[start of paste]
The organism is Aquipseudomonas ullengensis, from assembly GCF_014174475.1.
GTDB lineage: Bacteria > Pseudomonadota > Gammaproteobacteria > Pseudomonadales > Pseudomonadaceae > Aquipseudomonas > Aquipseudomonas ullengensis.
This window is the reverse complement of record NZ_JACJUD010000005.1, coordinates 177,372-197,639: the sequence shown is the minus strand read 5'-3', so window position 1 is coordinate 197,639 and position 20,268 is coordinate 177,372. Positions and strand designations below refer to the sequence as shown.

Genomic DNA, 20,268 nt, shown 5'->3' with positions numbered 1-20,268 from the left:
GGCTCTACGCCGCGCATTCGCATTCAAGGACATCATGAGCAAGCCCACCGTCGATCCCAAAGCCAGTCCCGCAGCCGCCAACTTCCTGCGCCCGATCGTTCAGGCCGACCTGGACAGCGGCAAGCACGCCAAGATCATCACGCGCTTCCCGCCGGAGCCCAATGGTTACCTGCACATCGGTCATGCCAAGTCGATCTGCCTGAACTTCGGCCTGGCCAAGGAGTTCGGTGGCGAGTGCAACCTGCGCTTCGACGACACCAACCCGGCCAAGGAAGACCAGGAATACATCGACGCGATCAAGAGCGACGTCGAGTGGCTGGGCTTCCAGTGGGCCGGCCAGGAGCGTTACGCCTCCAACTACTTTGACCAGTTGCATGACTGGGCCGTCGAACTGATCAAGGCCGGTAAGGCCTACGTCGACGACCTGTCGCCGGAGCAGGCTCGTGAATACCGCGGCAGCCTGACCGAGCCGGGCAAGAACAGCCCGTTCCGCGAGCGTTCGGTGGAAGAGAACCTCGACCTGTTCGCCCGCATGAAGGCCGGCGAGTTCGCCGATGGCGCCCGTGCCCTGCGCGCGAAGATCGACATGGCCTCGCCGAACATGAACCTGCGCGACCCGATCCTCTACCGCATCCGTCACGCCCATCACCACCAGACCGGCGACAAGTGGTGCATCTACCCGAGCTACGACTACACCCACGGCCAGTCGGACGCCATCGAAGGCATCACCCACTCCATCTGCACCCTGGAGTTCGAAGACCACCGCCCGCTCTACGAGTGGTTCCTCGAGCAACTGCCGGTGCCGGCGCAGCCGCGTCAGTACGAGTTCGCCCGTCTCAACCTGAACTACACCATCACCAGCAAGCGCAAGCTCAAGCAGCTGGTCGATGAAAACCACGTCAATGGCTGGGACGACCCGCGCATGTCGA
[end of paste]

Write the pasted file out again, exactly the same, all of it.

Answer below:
The organism is Aquipseudomonas ullengensis, from assembly GCF_014174475.1.
GTDB lineage: Bacteria > Pseudomonadota > Gammaproteobacteria > Pseudomonadales > Pseudomonadaceae > Aquipseudomonas > Aquipseudomonas ullengensis.
This window is the reverse complement of record NZ_JACJUD010000005.1, coordinates 177,372-197,639: the sequence shown is the minus strand read 5'-3', so window position 1 is coordinate 197,639 and position 20,268 is coordinate 177,372. Positions and strand designations below refer to the sequence as shown.

Genomic DNA, 20,268 nt, shown 5'->3' with positions numbered 1-20,268 from the left:
GGCTCTACGCCGCGCATTCGCATTCAAGGACATCATGAGCAAGCCCACCGTCGATCCCAAAGCCAGTCCCGCAGCCGCCAACTTCCTGCGCCCGATCGTTCAGGCCGACCTGGACAGCGGCAAGCACGCCAAGATCATCACGCGCTTCCCGCCGGAGCCCAATGGTTACCTGCACATCGGTCATGCCAAGTCGATCTGCCTGAACTTCGGCCTGGCCAAGGAGTTCGGTGGCGAGTGCAACCTGCGCTTCGACGACACCAACCCGGCCAAGGAAGACCAGGAATACATCGACGCGATCAAGAGCGACGTCGAGTGGCTGGGCTTCCAGTGGGCCGGCCAGGAGCGTTACGCCTCCAACTACTTTGACCAGTTGCATGACTGGGCCGTCGAACTGATCAAGGCCGGTAAGGCCTACGTCGACGACCTGTCGCCGGAGCAGGCTCGTGAATACCGCGGCAGCCTGACCGAGCCGGGCAAGAACAGCCCGTTCCGCGAGCGTTCGGTGGAAGAGAACCTCGACCTGTTCGCCCGCATGAAGGCCGGCGAGTTCGCCGATGGCGCCCGTGCCCTGCGCGCGAAGATCGACATGGCCTCGCCGAACATGAACCTGCGCGACCCGATCCTCTACCGCATCCGTCACGCCCATCACCACCAGACCGGCGACAAGTGGTGCATCTACCCGAGCTACGACTACACCCACGGCCAGTCGGACGCCATCGAAGGCATCACCCACTCCATCTGCACCCTGGAGTTCGAAGACCACCGCCCGCTCTACGAGTGGTTCCTCGAGCAACTGCCGGTGCCGGCGCAGCCGCGTCAGTACGAGTTCGCCCGTCTCAACCTGAACTACACCATCACCAGCAAGCGCAAGCTCAAGCAGCTGGTCGATGAAAACCACGTCAATGGCTGGGACGACCCGCGCATGTCGA